The Covid-19 pandemic has also brought into the spotlight vulnerabilities of health systems across the world, including reliable cold storage. The World Health Organization estimates that 50 per cent of vaccines (25 per cent for liquid vaccines) go to waste before they are actually administered. One of the main reasons for this is disruption in the cold chain supply. Vaccines are temperature-sensitive and must be stored at 2-8 degrees Celsius to remain efficacious. However, as things stand on the ground, there is no accountability as to when vials leave primary or sub-health centres and where they are refrigerated. “Last-mile” immunisation cold chain in remote, low-income settings that are reliant on ice-based technologies face compliance problems, accidental freezing and/or warming, and lack of temperature monitoring during their widow.

In the suburbs of Manipal, a team of engineers at Blackfrog Technologies has been working untiringly to produce Emvolio, a portable solar-powered refrigerator to transport thermally sensitive biological samples. Such products could be the much awaited answer to vaccine refrigeration problems in the last mile as they replace the currently used unreliable ice boxes, ensuring temperature control in addition to 12 hours of battery backup.

The rudimentary arrangement of using an ice box for storing throat swab specimens exposes them to risks of over or under freezing. This could have a strong bearing on their efficacy during transit, leading to inaccurate test results of Covid-19 patients. Emvolio offers safety and convenience during transportation and delivery of all types of biologicals such as blood samples and throat swab samples that need to be kept strictly under 2-8 degrees Celsius for up to eight hours. Complying with the lockdown standard operating procedures, the team at Blackfrog has been working hard to maximise the production of this portable solar-powered refrigerator, which could potentially be used for the delivery of the novel coronavirus vaccine once it hits the market.

Serving communities to empower them

While it is no secret that people across communities are grappling with the pandemic and lockdown restrictions, it has also brought forth many positive aspects. Companies are flexing their innovative muscles to think of new ways and technologies that can conveniently serve their consumers. Conversely, existing and underrated technologies such as DRE-powered appliances are already making a massive and timely impact, especially in the lives of remote rural communities. SvatiBhogle, president of the CLEAN network, says, “CLEAN member enterprises deploying these DRE technologies are not only ticking the box for service delivery in neglected regions but are also proving to be an indispensable source for securing livelihoods for the local population in this hour of need.” Although the need and intention to serve the underserved are being felt across the country, closure of non-essential manufacturing activities post the lockdown has negatively impacted the execution of DRE projects for many of them. With “profit” and “revenue” taking a back seat, these enterprises need immediate financial support for sustenance. The impact of CLEAN members would multiply manyfold if some DRE-linked services such as local-level biomass aggregation and compaction are made a part of the activities encouraged under the state rural livelihood missions.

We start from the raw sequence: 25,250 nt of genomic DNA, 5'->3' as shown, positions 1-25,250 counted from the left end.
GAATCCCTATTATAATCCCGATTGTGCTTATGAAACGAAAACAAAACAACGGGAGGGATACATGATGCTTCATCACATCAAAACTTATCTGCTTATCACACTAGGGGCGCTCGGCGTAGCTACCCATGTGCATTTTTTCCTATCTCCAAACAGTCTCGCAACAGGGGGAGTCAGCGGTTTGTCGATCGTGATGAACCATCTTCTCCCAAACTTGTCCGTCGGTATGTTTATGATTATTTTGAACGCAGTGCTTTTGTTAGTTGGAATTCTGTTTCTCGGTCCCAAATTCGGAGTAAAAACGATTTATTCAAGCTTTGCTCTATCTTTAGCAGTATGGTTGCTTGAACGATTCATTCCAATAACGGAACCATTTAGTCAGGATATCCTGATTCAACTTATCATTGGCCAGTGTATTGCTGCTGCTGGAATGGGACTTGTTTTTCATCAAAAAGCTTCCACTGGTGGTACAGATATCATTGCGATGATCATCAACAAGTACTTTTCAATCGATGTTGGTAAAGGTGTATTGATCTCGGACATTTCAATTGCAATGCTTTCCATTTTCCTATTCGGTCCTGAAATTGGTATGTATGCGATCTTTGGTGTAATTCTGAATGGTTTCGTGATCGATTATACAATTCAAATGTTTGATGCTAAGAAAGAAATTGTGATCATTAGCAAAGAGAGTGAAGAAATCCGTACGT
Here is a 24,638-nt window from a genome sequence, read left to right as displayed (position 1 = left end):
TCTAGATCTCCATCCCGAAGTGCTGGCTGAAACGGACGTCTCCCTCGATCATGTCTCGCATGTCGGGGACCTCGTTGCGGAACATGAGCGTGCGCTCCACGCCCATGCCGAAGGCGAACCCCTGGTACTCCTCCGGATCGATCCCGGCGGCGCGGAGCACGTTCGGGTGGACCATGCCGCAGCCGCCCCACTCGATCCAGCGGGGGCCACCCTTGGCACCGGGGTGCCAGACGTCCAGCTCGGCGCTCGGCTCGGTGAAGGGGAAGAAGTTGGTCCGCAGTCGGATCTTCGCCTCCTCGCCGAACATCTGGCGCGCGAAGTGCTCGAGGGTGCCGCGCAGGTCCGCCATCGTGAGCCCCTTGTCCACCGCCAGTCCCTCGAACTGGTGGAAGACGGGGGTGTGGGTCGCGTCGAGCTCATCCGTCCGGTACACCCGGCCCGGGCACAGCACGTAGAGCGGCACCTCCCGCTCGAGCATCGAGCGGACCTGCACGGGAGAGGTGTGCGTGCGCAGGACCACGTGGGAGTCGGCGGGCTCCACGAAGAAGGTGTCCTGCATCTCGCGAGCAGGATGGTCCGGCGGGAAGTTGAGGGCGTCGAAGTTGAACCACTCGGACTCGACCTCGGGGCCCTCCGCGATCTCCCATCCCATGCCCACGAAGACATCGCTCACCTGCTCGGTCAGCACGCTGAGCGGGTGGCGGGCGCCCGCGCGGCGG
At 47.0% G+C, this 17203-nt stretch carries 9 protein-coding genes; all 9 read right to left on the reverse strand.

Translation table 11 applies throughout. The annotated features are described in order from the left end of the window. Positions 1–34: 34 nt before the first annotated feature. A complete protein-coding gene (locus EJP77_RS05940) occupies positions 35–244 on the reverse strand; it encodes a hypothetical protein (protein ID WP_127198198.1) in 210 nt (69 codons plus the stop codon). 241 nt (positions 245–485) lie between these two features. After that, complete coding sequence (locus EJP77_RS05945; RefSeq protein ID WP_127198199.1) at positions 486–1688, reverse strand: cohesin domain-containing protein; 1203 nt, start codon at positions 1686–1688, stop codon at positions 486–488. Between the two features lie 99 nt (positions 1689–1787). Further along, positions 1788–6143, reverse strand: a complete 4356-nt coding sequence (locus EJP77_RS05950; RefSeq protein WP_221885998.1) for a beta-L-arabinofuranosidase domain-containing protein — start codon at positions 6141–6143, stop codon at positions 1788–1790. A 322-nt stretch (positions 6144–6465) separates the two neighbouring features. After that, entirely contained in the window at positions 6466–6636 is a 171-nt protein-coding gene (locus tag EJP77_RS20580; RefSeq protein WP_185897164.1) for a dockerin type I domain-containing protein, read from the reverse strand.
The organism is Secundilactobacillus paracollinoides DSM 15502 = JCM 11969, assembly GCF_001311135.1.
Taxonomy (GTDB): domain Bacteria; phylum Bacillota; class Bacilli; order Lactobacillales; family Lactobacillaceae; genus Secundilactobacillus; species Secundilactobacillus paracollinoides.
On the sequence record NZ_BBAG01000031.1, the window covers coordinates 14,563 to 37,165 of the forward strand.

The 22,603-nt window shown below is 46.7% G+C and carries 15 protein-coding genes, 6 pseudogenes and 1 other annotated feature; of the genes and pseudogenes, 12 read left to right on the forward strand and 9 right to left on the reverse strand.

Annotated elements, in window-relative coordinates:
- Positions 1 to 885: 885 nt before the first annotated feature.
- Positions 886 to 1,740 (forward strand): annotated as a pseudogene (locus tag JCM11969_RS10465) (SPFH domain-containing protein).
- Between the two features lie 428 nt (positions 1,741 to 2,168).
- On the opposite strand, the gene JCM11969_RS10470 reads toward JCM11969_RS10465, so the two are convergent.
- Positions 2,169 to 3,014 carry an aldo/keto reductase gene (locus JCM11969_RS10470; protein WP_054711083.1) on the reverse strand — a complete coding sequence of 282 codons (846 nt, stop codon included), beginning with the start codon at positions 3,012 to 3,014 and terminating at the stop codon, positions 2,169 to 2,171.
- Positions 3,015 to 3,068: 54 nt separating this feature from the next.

Decentralisation of resources is key to generating employment at the local level. The situation demands that small-scale DRE enterprises be supported so that they can continue to create local employment opportunities for the most vulnerable and affected communities.